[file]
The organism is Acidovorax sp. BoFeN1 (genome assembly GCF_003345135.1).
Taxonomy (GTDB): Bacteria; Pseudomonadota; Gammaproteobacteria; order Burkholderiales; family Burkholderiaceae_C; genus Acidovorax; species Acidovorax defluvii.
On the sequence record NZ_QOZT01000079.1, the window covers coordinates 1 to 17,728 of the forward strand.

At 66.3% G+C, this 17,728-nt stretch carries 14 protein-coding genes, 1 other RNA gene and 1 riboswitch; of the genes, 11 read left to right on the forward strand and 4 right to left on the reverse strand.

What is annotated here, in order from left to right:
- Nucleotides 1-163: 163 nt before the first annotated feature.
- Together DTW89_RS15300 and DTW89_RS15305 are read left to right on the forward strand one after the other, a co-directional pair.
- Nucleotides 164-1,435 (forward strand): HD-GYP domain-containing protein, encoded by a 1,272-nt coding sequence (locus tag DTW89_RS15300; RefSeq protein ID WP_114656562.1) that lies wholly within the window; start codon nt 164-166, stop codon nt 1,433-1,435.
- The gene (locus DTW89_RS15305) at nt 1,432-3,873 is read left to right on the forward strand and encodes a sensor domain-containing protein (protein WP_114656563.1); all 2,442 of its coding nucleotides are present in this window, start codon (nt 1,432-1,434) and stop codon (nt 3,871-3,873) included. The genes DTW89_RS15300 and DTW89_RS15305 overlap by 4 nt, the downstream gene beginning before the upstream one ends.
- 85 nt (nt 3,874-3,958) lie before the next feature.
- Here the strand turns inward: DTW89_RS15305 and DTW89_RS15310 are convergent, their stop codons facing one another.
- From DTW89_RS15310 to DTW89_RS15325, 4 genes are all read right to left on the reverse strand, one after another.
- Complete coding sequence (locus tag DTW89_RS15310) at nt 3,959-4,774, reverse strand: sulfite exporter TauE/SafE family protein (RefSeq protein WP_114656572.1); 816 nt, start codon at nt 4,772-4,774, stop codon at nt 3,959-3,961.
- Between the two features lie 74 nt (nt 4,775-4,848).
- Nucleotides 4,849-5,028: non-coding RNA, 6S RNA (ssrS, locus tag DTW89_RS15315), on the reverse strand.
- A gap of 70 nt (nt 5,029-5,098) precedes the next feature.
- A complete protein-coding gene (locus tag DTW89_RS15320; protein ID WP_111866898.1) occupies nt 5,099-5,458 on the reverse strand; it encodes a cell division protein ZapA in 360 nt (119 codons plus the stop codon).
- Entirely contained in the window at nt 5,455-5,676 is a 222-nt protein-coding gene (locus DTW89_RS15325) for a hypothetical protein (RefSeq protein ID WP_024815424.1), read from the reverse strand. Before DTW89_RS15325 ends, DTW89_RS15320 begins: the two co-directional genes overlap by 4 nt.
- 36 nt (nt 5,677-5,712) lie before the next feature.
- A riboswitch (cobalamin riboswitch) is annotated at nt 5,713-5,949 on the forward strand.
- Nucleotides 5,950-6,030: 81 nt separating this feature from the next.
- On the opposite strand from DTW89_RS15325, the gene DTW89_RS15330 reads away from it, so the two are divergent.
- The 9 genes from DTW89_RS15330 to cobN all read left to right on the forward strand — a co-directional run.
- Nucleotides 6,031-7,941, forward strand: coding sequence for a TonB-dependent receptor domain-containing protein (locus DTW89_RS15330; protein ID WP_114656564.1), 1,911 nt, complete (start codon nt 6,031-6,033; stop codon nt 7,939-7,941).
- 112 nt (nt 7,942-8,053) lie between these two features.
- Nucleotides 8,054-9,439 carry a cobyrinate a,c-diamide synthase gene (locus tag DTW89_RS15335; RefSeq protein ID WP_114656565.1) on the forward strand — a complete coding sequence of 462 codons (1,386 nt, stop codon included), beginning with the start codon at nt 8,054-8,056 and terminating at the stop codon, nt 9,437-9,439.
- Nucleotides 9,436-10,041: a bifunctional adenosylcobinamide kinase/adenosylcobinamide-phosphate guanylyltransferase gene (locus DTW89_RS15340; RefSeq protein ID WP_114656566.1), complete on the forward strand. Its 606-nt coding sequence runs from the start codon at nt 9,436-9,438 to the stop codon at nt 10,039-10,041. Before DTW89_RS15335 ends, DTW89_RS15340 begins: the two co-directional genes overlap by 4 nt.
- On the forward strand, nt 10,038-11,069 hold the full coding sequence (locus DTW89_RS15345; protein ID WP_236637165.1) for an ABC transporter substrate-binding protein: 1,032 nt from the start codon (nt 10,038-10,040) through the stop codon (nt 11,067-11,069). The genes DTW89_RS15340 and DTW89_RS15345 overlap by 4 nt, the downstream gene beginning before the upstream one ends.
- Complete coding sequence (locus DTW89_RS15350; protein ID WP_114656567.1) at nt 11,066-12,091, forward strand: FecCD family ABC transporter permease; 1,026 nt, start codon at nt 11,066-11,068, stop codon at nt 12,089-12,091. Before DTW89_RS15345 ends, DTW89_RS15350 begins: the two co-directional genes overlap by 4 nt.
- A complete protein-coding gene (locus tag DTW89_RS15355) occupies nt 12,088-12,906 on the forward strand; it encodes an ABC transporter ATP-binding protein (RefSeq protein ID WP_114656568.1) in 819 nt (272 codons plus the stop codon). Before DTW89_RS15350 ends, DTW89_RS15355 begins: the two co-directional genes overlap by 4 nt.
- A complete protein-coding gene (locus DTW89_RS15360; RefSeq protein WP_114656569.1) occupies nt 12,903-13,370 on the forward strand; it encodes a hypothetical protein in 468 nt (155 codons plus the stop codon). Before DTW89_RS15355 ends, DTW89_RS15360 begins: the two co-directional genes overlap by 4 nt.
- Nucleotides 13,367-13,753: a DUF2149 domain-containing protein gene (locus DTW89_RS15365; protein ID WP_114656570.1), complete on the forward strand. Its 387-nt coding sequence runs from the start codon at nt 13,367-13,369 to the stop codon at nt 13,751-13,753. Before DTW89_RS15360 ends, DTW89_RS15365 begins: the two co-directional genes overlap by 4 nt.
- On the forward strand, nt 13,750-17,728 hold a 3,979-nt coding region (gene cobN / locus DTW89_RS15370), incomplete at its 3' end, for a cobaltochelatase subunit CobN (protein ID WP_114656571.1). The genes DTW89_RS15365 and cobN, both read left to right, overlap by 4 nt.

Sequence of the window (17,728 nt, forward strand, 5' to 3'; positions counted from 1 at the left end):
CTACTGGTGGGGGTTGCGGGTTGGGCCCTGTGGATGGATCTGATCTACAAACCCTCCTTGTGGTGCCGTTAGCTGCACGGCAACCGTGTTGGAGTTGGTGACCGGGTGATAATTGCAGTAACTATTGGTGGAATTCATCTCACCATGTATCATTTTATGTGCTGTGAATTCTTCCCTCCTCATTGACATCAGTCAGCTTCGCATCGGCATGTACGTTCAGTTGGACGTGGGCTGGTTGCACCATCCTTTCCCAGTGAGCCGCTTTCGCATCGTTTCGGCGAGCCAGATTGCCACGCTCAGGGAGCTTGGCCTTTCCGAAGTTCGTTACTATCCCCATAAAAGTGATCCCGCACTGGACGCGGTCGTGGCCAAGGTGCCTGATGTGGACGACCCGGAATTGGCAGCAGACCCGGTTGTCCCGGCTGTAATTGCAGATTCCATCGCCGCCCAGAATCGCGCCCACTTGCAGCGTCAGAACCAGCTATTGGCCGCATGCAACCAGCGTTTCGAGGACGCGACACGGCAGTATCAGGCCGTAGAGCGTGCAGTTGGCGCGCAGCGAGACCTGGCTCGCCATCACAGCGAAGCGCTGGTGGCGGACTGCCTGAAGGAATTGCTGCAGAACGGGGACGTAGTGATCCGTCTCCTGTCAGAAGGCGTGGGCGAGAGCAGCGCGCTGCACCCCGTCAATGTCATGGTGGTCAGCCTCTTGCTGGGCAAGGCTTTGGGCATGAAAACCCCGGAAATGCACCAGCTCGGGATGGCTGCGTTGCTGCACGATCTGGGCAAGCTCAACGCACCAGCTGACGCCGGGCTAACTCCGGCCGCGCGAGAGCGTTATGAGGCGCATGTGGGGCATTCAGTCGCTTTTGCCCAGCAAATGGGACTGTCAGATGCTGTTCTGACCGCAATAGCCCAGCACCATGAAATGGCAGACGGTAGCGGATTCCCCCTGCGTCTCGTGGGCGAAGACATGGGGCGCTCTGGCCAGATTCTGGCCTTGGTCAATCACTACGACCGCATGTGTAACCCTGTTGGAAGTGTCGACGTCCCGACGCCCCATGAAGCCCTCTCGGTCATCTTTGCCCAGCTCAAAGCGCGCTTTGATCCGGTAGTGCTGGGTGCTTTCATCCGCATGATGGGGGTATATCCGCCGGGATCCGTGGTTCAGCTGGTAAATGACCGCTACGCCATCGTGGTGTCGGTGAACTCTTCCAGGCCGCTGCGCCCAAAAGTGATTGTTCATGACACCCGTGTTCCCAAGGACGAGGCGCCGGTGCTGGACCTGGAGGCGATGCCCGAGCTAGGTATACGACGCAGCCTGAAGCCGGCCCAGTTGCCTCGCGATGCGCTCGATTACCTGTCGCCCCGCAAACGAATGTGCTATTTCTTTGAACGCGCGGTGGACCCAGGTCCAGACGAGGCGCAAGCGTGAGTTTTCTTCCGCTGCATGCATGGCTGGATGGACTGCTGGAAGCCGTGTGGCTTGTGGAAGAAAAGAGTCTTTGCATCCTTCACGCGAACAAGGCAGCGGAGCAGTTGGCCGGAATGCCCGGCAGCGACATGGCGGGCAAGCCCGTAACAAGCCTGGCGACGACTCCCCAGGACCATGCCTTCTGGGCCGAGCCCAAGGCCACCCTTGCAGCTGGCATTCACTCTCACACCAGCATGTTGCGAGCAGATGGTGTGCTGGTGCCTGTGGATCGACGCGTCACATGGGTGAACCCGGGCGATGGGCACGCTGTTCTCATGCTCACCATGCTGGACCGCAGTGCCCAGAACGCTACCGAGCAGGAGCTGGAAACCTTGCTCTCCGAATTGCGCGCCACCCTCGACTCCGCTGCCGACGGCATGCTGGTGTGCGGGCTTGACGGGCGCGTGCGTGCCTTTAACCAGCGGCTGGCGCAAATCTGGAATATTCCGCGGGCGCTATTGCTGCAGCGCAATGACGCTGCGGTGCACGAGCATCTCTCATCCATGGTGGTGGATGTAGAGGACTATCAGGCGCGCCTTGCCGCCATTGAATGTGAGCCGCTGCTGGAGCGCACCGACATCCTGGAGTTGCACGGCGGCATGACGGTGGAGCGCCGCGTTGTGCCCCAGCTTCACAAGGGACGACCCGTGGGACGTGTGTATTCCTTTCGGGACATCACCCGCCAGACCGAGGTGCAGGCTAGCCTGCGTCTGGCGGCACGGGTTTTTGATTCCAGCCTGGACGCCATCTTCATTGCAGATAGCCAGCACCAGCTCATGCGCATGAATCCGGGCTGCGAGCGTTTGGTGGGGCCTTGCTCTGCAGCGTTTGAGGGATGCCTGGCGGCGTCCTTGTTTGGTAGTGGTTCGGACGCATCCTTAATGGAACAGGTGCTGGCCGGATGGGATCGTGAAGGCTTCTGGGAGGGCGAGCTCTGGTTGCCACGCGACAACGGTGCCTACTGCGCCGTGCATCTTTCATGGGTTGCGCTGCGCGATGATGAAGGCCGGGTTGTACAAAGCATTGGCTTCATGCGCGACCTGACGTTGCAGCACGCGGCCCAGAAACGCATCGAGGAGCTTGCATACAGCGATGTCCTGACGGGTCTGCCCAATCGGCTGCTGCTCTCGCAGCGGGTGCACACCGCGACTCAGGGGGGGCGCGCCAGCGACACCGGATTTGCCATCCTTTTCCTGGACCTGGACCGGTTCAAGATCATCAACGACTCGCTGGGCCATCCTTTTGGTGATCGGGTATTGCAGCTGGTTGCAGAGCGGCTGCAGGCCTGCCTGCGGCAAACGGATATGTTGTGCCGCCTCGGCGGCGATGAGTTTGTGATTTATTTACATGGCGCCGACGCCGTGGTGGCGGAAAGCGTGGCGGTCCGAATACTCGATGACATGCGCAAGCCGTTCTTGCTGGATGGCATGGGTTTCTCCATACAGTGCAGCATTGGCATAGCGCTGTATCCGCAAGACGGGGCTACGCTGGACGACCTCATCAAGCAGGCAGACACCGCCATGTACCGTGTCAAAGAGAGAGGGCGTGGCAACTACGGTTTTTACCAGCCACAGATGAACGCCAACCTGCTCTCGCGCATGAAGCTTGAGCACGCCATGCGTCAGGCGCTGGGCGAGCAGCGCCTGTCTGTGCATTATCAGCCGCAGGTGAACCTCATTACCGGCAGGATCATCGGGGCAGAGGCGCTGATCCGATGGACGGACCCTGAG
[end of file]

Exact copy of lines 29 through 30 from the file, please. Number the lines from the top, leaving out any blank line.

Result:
- Complete coding sequence (locus DTW89_RS15350; protein ID WP_114656567.1) at nt 11,066-12,091, forward strand: FecCD family ABC transporter permease; 1,026 nt, start codon at nt 11,066-11,068, stop codon at nt 12,089-12,091. Before DTW89_RS15345 ends, DTW89_RS15350 begins: the two co-directional genes overlap by 4 nt.
- A complete protein-coding gene (locus tag DTW89_RS15355) occupies nt 12,088-12,906 on the forward strand; it encodes an ABC transporter ATP-binding protein (RefSeq protein ID WP_114656568.1) in 819 nt (272 codons plus the stop codon). Before DTW89_RS15350 ends, DTW89_RS15355 begins: the two co-directional genes overlap by 4 nt.